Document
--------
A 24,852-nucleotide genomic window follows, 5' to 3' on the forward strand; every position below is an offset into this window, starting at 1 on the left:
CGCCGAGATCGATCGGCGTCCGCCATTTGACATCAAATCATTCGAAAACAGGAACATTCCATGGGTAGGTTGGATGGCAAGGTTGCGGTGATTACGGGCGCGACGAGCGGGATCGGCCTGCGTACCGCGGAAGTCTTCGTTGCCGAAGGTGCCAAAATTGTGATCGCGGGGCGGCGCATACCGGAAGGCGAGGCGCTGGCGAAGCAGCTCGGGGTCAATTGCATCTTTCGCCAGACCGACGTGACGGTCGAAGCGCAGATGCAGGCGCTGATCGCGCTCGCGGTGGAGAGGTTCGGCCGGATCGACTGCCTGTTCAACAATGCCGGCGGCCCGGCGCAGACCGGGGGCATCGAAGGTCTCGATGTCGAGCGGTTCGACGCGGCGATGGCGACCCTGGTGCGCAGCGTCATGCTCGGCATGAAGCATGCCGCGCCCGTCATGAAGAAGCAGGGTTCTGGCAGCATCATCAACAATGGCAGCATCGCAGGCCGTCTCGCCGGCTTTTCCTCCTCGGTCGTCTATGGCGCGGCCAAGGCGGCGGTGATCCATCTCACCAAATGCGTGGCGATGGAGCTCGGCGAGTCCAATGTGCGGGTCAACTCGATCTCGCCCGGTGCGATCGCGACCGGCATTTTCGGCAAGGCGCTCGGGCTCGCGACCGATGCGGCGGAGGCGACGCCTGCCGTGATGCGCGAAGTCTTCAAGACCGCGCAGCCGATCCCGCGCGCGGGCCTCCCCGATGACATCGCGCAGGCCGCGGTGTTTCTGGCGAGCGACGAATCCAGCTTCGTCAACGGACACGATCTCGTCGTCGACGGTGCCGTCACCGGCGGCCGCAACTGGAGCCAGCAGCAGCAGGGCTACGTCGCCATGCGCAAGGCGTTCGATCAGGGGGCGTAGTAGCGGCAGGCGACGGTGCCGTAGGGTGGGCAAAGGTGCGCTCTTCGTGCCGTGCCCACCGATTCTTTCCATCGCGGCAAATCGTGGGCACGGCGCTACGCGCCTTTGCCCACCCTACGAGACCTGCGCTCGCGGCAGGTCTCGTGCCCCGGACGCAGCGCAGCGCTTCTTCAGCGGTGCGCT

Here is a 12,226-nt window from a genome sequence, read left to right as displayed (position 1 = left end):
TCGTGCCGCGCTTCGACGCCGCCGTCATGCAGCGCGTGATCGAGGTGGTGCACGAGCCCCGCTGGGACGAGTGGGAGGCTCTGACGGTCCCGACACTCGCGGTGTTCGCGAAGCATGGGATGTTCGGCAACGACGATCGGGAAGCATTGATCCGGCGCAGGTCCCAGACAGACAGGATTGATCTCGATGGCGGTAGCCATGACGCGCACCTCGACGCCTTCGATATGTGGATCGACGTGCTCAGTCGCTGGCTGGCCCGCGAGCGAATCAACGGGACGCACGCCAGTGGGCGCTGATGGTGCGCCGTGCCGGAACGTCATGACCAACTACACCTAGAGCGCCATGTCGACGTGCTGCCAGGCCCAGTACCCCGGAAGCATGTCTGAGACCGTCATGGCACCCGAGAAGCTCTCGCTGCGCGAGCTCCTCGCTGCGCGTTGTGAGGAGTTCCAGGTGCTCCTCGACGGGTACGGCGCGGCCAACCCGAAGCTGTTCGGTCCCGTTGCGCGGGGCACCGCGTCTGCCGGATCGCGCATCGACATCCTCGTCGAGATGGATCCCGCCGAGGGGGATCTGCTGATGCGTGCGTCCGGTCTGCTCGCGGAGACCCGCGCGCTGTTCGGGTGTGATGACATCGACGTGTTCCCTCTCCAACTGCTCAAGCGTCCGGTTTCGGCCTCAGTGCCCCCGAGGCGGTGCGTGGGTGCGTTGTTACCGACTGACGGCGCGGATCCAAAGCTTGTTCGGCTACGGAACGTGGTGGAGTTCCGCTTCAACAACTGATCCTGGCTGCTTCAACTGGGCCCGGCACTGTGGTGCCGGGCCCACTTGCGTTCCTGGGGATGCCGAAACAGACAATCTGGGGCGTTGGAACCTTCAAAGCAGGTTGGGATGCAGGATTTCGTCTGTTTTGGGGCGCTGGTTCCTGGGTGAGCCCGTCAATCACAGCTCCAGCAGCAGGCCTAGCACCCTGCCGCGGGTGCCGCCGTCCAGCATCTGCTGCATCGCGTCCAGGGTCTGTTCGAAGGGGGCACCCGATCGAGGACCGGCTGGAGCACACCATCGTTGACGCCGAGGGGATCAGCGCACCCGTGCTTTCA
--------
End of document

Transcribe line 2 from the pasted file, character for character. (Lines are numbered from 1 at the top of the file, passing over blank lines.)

CGCCGAGATCGATCGGCGTCCGCCATTTGACATCAAATCATTCGAAAACAGGAACATTCCATGGGTAGGTTGGATGGCAAGGTTGCGGTGATTACGGGCGCGACGAGCGGGATCGGCCTGCGTACCGCGGAAGTCTTCGTTGCCGAAGGTGCCAAAATTGTGATCGCGGGGCGGCGCATACCGGAAGGCGAGGCGCTGGCGAAGCAGCTCGGGGTCAATTGCATCTTTCGCCAGACCGACGTGACGGTCGAAGCGCAGATGCAGGCGCTGATCGCGCTCGCGGTGGAGAGGTTCGGCCGGATCGACTGCCTGTTCAACAATGCCGGCGGCCCGGCGCAGACCGGGGGCATCGAAGGTCTCGATGTCGAGCGGTTCGACGCGGCGATGGCGACCCTGGTGCGCAGCGTCATGCTCGGCATGAAGCATGCCGCGCCCGTCATGAAGAAGCAGGGTTCTGGCAGCATCATCAACAATGGCAGCATCGCAGGCCGTCTCGCCGGCTTTTCCTCCTCGGTCGTCTATGGCGCGGCCAAGGCGGCGGTGATCCATCTCACCAAATGCGTGGCGATGGAGCTCGGCGAGTCCAATGTGCGGGTCAACTCGATCTCGCCCGGTGCGATCGCGACCGGCATTTTCGGCAAGGCGCTCGGGCTCGCGACCGATGCGGCGGAGGCGACGCCTGCCGTGATGCGCGAAGTCTTCAAGACCGCGCAGCCGATCCCGCGCGCGGGCCTCCCCGATGACATCGCGCAGGCCGCGGTGTTTCTGGCGAGCGACGAATCCAGCTTCGTCAACGGACACGATCTCGTCGTCGACGGTGCCGTCACCGGCGGCCGCAACTGGAGCCAGCAGCAGCAGGGCTACGTCGCCATGCGCAAGGCGTTCGATCAGGGGGCGTAGTAGCGGCAGGCGACGGTGCCGTAGGGTGGGCAAAGGTGCGCTCTTCGTGCCGTGCCCACCGATTCTTTCCATCGCGGCAAATCGTGGGCACGGCGCTACGCGCCTTTGCCCACCCTACGAGACCTGCGCTCGCGGCAGGTCTCGTGCCCCGGACGCAGCGCAGCGCTTCTTCAGCGGTGCGCT